The Trouble with Physics is a groundbreaking account of the state of modern physics: of how we got from Einstein and Relativity through quantum mechanics to the strange and bizarre predictions of string theory, full of unseen dimensions and multiple universes.
Lee Smolin not only provides a brilliant layman’s overview of current research as we attempt to build a ‘theory of everything’, but also questions many of the assumptions that lie behind string theory. In doing so, he describes some of the daring, outlandish ideas that will propel research in years to come.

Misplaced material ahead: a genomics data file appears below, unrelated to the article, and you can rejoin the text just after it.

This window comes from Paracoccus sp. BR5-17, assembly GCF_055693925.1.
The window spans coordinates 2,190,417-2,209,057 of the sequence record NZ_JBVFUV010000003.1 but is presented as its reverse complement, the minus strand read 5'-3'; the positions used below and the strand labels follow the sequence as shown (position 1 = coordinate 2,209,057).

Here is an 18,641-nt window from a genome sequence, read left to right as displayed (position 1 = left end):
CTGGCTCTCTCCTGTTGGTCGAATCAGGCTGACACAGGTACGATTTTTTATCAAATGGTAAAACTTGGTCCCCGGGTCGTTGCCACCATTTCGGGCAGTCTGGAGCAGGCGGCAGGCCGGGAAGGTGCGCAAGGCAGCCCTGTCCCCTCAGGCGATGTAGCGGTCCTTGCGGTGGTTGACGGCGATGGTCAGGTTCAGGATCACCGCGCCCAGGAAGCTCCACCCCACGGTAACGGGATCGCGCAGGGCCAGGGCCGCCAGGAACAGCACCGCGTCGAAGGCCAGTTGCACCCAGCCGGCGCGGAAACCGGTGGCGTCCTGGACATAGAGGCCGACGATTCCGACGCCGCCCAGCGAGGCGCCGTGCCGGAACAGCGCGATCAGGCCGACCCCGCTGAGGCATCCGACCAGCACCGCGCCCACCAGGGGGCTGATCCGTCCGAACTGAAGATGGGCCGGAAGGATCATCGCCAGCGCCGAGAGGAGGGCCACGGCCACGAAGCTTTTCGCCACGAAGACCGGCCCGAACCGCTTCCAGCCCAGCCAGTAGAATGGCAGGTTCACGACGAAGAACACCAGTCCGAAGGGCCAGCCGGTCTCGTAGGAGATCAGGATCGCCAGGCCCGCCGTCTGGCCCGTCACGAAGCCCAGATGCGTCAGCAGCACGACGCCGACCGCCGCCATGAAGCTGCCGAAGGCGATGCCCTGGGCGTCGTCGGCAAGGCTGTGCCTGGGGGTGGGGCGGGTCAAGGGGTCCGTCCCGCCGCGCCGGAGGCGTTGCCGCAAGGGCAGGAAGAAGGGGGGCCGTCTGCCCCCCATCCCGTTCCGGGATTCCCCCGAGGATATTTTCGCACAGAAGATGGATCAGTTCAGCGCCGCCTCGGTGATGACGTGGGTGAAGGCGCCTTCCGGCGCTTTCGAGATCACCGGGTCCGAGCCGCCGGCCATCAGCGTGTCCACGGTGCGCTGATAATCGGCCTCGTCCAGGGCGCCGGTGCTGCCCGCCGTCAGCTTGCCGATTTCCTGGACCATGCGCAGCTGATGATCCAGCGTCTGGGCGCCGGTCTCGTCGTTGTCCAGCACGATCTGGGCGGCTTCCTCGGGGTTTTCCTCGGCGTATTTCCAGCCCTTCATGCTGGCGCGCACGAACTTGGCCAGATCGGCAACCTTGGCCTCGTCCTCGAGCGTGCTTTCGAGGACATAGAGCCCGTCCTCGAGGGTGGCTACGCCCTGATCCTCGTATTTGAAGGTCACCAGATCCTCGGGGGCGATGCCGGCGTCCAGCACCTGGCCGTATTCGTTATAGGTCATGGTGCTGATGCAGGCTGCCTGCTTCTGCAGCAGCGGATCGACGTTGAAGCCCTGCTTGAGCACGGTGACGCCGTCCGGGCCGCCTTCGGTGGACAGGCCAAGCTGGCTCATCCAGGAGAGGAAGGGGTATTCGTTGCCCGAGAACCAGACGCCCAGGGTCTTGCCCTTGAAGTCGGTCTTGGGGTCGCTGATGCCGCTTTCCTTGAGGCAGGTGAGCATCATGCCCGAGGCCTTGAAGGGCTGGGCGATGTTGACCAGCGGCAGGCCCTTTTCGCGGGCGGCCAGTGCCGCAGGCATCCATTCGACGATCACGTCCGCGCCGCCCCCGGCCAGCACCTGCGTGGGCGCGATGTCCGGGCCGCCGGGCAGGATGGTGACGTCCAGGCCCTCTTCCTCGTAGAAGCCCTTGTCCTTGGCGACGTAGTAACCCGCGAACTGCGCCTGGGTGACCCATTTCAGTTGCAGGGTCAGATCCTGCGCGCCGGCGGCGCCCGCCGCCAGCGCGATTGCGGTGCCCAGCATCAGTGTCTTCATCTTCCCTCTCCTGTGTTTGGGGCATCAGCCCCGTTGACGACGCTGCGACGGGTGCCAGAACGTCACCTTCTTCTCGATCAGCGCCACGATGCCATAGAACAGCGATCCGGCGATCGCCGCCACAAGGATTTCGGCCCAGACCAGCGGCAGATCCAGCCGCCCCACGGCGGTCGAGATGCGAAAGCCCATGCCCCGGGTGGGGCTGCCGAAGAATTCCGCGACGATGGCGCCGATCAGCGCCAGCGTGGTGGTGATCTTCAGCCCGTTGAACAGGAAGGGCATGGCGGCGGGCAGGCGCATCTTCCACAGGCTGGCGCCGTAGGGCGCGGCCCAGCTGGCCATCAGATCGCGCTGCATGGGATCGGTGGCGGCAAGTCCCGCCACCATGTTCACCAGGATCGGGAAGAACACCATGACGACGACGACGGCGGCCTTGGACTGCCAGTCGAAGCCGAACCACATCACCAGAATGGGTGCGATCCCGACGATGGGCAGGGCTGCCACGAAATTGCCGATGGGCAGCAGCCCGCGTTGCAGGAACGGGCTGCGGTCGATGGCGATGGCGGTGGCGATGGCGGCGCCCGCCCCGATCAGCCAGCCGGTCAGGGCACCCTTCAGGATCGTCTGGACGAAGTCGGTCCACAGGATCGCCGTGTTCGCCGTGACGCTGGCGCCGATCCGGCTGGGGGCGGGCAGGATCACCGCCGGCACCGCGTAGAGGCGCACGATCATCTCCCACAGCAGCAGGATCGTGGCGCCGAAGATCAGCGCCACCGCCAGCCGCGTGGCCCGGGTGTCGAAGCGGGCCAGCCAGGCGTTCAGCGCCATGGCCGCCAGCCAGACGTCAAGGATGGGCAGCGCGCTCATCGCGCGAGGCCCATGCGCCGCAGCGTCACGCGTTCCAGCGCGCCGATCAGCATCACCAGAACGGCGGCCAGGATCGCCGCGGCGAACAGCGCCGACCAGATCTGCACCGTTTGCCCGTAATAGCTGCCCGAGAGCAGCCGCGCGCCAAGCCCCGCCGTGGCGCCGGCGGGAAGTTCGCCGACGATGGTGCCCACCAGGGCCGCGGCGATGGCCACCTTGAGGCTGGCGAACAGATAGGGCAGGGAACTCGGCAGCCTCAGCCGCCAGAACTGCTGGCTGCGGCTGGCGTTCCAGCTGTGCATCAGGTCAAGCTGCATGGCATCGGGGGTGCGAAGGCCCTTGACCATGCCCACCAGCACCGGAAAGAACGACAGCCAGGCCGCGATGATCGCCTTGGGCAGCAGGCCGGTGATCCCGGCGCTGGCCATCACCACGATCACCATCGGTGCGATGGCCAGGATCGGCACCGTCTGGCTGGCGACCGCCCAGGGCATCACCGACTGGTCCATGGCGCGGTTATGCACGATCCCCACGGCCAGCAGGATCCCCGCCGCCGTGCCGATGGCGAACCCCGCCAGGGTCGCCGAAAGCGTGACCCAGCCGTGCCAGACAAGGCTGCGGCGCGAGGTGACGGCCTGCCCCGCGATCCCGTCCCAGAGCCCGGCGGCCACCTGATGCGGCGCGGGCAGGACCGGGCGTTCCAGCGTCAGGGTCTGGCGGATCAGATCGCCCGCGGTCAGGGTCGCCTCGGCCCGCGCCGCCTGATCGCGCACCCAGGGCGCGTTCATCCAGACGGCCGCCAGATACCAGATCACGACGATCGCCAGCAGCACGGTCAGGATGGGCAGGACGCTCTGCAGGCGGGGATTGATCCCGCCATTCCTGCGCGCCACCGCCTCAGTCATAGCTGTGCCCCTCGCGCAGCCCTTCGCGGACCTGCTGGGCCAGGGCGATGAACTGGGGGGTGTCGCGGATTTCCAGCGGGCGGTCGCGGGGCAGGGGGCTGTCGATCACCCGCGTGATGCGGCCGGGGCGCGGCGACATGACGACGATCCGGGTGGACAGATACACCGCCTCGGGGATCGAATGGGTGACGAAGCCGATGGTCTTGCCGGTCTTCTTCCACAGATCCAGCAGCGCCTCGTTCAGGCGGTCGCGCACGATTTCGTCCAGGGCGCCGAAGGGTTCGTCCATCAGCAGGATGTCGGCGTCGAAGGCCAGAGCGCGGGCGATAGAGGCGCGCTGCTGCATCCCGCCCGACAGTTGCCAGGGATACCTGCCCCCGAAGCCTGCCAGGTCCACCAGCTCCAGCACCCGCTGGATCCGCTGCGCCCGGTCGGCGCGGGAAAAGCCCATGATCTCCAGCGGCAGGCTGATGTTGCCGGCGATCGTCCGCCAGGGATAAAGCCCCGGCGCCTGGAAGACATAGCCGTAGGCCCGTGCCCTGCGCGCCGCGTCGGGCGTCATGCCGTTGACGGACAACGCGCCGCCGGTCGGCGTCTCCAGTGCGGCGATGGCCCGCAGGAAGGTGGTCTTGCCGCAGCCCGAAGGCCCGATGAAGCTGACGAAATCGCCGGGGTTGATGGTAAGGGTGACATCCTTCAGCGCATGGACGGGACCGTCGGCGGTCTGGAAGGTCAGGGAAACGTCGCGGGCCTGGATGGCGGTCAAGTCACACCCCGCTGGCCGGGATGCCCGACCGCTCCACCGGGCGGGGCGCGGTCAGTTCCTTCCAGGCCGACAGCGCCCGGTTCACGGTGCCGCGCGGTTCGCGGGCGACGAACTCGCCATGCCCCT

String theory the hot topic in physics for the past 20 years is a dead-end, says Smolin, one of the founders of Canada's Perimeter Institute of Theoretical Physics and himself a lapsed string theorist. In fact, he (and others) argue convincingly, string theory isn't even a fully formed theory it's just a "conjecture." As Smolin reminds his readers, string theorists haven't been able to prove any of their exotic ideas, and he says there isn't much chance that they will in the foreseeable future. The discovery of "dark energy," which seems to be pushing the universe apart faster and faster, isn't explained by string theory and is proving troublesome for that theory's advocates. Smolin (The Life of the Cosmos) believes that physicists are making the mistake of searching for a theory that is "beautiful" and "elegant" instead of one that's actually backed up by experiments. He encourages physicists to investigate new alternatives and highlights several young physicists whose work he finds promising. This isn't easy reading, but it will appeal to dedicated science buffs interested in where physics may be headed in the next decade. 30 b&w illus.